The rapid growth of Office 365 is undeniable. In a recent poll of IT decision makers, 78 percent indicated that they are currently using or planning to use Office 365 software and services. Office 365 has more than 85 million users, and is on track to reach 100 million users this year. However, many enterprises are running into network performance issues when they deploy Microsoft Office 365. Zscaler’s recent report shares how performance issues are impacting Office 365 users, with 70 percent of enterprises experiencing latency issues on a weekly basis.
When it comes to Office 365, Microsoft provides many tools that are helpful in giving administrators visibility into their service health, but there are some glaring gaps that make monitoring just as important as ever. The Office 365 Service Health Dashboard lets you know if there is anything impacting users, and provides status updates on each issue.
Tags: application performance management, application performance monitoring, APM, Office 365 monitoring, End user Experience, office 365 performance, outlook slow, Office 365 servive health dashboard
It’s almost impossible to get any work done when network performance issues get in the way. Research shows that network issues contribute to declines in revenue and end-user satisfaction, but it doesn’t take a breadth of data to know that outages are a major headache. That’s why it’s crucial for IT administrators to stay on top of network performance monitoring, anywhere, anytime.
So what do you do when users outside of your main office complain about slow networks or applications?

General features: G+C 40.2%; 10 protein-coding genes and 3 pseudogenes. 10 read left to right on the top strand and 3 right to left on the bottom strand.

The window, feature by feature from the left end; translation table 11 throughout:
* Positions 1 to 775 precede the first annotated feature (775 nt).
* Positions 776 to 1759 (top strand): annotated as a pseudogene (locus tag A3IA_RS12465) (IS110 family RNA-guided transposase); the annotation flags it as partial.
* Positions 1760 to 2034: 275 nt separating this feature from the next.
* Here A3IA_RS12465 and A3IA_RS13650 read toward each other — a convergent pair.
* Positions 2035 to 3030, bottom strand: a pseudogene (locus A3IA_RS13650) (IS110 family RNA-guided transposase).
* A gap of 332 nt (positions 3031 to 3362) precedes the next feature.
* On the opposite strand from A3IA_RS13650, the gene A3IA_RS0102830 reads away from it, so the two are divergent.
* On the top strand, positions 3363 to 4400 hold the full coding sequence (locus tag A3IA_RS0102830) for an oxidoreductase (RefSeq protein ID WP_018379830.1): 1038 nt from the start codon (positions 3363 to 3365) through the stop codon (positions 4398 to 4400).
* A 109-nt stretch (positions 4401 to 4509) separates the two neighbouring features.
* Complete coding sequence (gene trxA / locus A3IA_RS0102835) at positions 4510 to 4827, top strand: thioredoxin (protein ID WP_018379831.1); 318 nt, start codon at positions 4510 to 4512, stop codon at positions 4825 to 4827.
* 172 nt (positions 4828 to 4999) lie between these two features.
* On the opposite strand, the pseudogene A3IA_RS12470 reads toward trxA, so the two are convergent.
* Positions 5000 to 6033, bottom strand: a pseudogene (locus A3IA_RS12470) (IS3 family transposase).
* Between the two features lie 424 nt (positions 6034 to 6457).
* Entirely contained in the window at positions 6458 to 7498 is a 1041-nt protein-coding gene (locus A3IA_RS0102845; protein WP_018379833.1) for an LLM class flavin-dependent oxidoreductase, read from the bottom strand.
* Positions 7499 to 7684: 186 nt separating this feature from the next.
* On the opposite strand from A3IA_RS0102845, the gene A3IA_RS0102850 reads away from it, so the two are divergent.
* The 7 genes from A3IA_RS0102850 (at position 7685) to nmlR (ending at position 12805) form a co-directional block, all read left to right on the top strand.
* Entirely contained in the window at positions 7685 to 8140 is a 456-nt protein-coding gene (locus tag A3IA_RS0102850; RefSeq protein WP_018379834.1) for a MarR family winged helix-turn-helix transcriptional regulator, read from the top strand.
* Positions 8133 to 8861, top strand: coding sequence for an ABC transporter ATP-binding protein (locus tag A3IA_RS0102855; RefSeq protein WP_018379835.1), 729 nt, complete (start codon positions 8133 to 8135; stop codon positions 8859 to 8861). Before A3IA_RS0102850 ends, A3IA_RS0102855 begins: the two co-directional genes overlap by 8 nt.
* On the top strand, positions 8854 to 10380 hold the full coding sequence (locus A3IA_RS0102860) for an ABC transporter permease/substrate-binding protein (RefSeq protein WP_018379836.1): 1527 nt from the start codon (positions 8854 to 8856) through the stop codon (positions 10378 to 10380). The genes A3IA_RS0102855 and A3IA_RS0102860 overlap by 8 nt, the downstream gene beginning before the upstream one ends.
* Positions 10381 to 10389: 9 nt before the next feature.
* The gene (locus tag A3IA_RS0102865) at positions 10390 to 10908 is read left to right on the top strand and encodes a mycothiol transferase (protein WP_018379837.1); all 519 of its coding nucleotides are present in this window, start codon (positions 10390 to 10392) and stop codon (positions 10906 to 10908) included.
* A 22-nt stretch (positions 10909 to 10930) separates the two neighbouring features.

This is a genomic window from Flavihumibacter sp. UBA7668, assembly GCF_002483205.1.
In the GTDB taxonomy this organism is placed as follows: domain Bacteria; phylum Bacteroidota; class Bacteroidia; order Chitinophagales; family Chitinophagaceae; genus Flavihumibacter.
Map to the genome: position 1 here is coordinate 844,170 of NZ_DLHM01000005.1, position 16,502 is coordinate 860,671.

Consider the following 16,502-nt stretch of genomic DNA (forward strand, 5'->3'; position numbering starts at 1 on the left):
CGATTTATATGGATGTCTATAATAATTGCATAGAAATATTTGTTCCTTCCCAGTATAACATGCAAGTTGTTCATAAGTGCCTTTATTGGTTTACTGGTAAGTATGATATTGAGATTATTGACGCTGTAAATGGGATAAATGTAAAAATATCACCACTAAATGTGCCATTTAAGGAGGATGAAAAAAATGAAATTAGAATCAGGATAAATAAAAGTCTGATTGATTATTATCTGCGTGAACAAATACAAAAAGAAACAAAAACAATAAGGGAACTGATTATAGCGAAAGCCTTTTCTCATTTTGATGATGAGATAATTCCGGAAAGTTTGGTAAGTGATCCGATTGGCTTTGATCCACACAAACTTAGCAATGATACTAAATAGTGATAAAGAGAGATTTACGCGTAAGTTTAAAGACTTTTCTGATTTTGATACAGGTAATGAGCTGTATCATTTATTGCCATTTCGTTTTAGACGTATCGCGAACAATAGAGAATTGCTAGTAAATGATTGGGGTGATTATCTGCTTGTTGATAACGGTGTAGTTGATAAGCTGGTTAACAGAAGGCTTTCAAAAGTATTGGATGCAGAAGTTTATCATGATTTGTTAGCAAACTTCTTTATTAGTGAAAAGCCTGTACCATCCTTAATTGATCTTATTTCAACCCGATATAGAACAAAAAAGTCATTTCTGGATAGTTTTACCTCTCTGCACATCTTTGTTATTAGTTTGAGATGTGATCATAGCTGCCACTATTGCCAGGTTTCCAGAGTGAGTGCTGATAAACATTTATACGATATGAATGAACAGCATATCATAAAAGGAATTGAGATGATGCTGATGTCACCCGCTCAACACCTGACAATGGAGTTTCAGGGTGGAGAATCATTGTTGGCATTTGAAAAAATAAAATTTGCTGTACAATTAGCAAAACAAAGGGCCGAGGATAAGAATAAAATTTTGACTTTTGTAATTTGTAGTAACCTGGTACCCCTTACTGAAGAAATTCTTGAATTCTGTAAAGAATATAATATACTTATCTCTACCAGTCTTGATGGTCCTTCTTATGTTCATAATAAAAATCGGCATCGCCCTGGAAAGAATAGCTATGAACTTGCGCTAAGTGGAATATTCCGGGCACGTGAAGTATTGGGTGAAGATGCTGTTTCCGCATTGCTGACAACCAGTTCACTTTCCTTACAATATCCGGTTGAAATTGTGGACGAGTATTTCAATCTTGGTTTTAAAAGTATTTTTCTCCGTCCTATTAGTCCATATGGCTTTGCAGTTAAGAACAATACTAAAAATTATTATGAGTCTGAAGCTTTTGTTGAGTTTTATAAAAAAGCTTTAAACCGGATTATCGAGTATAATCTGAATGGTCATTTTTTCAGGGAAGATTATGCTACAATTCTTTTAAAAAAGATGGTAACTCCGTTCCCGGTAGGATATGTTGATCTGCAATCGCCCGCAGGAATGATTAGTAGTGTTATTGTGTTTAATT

Since Friday, there has been a brand new ransomware threat spreading very rapidly. It is called WannaCry (aka WCry, WannaCry, WanaCrypt0r, WannaCrypt, or Wana Decrypt0r). The attack does not directly affect the Office 365 service; however it proves that large companies are not safe when it comes to coordinated cyber attacks that target their data security.
If you know me or if you have read my bio on the GSX website, then you know that I have spent a good portion of my recent career deeply involved in the migration and interoperability of Lotus Notes (aka IBM Notes) and Domino to Microsoft Exchange Server as well as Microsoft Office 365.
When organizations migrate from Domino to their new on-premises,
cloud, or hybrid Microsoft Exchange environment, there is a period of
time when users and applications exist on both platforms.
IT administrators know this is a precarious state to be in.
For small businesses, managing Office 365 is a simple and straightforward process. But for large, complex, and global organizations, that couldn’t be further from the truth. The Microsoft Office 365 administration portal was not built to handle day-to-day operations belonging to large volumes of users, or licenses, whether you are in hybrid, cloud only or multitenant environments. Microsoft’s built-in tools have strong limitations when it comes to managing users or delegating administration.
IT applications are built around the end-user experience, and as moreGSX customers transition from on-premises to hybrid service delivery, we’ve faced many latency issues that have negatively affected the end-user. However, ensuring that our infrastructure provides the best end-user experience, when we don’t always have the root cause, is really dependent on the network.
Many Skype for Business users appreciate the convenience of Enterprise Voice. As a software-powered VoIP solution, it integrates with Outlook and Exchange and works with headsets and VoIP-enabled phones. While most organizations would love to utilize Enterprise Voice for all of their meetings, many encounter issues with the service.
Tags: Office 365 monitoring, skype for business issue, Skype for business performance, skype for business monitoring, SysAdmin Top Issues, office 365 health, office 365 performance, fixing office 365, Use cases